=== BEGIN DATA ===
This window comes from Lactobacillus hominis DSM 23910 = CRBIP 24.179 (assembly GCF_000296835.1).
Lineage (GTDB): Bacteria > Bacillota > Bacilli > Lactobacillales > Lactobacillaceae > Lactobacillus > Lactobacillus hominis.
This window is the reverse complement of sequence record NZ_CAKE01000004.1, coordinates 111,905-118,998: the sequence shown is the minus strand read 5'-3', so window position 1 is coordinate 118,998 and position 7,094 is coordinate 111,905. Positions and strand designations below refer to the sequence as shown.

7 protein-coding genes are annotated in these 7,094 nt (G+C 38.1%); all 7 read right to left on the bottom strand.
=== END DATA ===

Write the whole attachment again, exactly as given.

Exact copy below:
This window comes from Lactobacillus hominis DSM 23910 = CRBIP 24.179 (assembly GCF_000296835.1).
Lineage (GTDB): Bacteria > Bacillota > Bacilli > Lactobacillales > Lactobacillaceae > Lactobacillus > Lactobacillus hominis.
This window is the reverse complement of sequence record NZ_CAKE01000004.1, coordinates 111,905-118,998: the sequence shown is the minus strand read 5'-3', so window position 1 is coordinate 118,998 and position 7,094 is coordinate 111,905. Positions and strand designations below refer to the sequence as shown.

7 protein-coding genes are annotated in these 7,094 nt (G+C 38.1%); all 7 read right to left on the bottom strand.